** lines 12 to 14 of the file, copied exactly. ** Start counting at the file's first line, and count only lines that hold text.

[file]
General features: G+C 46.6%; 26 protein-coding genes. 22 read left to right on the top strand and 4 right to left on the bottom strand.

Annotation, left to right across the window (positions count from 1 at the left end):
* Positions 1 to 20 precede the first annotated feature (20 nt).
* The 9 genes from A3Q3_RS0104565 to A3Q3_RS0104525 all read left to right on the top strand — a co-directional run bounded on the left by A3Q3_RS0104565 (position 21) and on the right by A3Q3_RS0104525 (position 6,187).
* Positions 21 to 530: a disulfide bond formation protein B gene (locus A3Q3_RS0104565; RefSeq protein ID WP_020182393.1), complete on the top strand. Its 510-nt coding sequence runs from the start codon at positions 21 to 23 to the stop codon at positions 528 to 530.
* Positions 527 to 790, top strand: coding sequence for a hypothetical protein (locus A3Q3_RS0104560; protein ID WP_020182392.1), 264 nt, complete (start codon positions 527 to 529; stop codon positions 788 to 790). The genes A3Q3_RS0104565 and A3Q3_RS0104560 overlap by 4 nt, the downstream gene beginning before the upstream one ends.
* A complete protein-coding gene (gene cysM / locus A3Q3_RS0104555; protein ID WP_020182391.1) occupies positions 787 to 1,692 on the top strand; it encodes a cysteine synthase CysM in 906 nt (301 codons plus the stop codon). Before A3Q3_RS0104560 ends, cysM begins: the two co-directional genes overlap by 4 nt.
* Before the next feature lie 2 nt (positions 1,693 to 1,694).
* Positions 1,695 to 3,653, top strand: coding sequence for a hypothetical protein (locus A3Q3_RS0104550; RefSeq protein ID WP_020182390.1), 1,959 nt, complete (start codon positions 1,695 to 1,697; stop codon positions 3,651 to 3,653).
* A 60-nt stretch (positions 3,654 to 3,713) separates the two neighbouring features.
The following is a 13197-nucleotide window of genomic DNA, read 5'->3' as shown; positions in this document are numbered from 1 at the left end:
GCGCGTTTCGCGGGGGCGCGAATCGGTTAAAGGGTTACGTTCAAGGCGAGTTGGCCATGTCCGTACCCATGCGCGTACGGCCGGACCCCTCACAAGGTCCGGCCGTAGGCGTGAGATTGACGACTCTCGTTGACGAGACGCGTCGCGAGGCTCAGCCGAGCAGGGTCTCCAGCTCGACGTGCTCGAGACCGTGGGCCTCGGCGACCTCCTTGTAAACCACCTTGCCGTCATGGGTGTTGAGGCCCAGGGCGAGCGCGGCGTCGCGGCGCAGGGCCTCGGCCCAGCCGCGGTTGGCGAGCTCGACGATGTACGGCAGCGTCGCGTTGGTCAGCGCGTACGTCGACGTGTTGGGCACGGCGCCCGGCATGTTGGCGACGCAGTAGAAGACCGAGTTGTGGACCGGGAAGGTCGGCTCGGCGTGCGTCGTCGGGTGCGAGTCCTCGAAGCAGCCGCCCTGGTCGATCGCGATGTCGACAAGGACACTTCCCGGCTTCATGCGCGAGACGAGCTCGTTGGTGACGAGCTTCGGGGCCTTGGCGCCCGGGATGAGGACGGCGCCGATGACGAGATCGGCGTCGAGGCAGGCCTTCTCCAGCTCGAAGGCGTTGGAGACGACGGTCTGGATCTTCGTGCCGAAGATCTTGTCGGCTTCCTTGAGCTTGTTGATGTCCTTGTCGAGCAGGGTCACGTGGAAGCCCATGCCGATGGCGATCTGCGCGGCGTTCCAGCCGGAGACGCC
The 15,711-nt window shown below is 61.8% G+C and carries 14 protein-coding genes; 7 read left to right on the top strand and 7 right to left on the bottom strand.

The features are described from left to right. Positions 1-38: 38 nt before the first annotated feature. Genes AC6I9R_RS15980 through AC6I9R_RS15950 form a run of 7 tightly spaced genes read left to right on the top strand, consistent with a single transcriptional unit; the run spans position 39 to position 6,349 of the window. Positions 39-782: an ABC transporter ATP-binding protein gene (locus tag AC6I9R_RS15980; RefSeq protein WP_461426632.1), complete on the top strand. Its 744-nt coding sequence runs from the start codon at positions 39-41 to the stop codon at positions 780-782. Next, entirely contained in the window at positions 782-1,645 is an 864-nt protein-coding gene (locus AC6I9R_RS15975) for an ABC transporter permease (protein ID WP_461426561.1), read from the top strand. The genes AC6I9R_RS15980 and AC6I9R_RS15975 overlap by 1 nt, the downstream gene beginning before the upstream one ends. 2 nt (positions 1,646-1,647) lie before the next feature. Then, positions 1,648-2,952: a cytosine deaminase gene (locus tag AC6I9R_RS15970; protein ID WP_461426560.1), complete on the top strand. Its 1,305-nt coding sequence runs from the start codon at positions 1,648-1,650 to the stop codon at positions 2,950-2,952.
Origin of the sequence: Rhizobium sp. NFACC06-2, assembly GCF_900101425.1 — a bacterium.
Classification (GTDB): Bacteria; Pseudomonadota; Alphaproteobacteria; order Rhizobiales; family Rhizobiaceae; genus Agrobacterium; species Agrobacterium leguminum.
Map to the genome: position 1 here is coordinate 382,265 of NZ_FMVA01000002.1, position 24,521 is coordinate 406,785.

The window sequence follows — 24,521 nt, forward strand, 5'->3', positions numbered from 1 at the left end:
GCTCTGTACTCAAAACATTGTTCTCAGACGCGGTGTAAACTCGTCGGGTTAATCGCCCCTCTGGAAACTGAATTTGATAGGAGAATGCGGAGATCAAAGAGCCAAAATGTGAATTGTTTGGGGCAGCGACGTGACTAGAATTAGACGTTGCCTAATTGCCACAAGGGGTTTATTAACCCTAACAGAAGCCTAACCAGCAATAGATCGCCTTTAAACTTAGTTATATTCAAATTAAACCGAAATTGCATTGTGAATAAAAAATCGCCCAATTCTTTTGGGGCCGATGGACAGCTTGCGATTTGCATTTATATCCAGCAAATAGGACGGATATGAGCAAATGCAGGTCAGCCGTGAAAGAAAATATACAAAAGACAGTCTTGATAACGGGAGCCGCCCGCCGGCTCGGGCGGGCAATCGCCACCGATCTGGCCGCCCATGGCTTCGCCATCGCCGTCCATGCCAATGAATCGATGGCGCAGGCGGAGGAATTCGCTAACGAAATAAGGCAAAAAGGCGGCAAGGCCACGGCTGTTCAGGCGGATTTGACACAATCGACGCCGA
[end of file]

GCGCGTTTCGCGGGGGCGCGAATCGGTTAAAGGGTTACGTTCAAGGCGAGTTGGCCATGTCCGTACCCATGCGCGTACGGCCGGACCCCTCACAAGGTCCGGCCGTAGGCGTGAGATTGACGACTCTCGTTGACGAGACGCGTCGCGAGGCTCAGCCGAGCAGGGTCTCCAGCTCGACGTGCTCGAGACCGTGGGCCTCGGCGACCTCCTTGTAAACCACCTTGCCGTCATGGGTGTTGAGGCCCAGGGCGAGCGCGGCGTCGCGGCGCAGGGCCTCGGCCCAGCCGCGGTTGGCGAGCTCGACGATGTACGGCAGCGTCGCGTTGGTCAGCGCGTACGTCGACGTGTTGGGCACGGCGCCCGGCATGTTGGCGACGCAGTAGAAGACCGAGTTGTGGACCGGGAAGGTCGGCTCGGCGTGCGTCGTCGGGTGCGAGTCCTCGAAGCAGCCGCCCTGGTCGATCGCGATGTCGACAAGGACACTTCCCGGCTTCATGCGCGAGACGAGCTCGTTGGTGACGAGCTTCGGGGCCTTGGCGCCCGGGATGAGGACGGCGCCGATGACGAGATCGGCGTCGAGGCAGGCCTTCTCCAGCTCGAAGGCGTTGGAGACGACGGTCTGGATCTTCGTGCCGAAGATCTTGTCGGCTTCCTTGAGCTTGTTGATGTCCTTGTCGAGCAGGGTCACGTGGAAGCCCATGCCGATGGCGATCTGCGCGGCGTTCCAGCCGGAGACGCC
The 15,711-nt window shown below is 61.8% G+C and carries 14 protein-coding genes; 7 read left to right on the top strand and 7 right to left on the bottom strand.

The features are described from left to right. Positions 1-38: 38 nt before the first annotated feature. Genes AC6I9R_RS15980 through AC6I9R_RS15950 form a run of 7 tightly spaced genes read left to right on the top strand, consistent with a single transcriptional unit; the run spans position 39 to position 6,349 of the window. Positions 39-782: an ABC transporter ATP-binding protein gene (locus tag AC6I9R_RS15980; RefSeq protein WP_461426632.1), complete on the top strand. Its 744-nt coding sequence runs from the start codon at positions 39-41 to the stop codon at positions 780-782. Next, entirely contained in the window at positions 782-1,645 is an 864-nt protein-coding gene (locus AC6I9R_RS15975) for an ABC transporter permease (protein ID WP_461426561.1), read from the top strand. The genes AC6I9R_RS15980 and AC6I9R_RS15975 overlap by 1 nt, the downstream gene beginning before the upstream one ends. 2 nt (positions 1,646-1,647) lie before the next feature. Then, positions 1,648-2,952: a cytosine deaminase gene (locus tag AC6I9R_RS15970; protein ID WP_461426560.1), complete on the top strand. Its 1,305-nt coding sequence runs from the start codon at positions 1,648-1,650 to the stop codon at positions 2,950-2,952.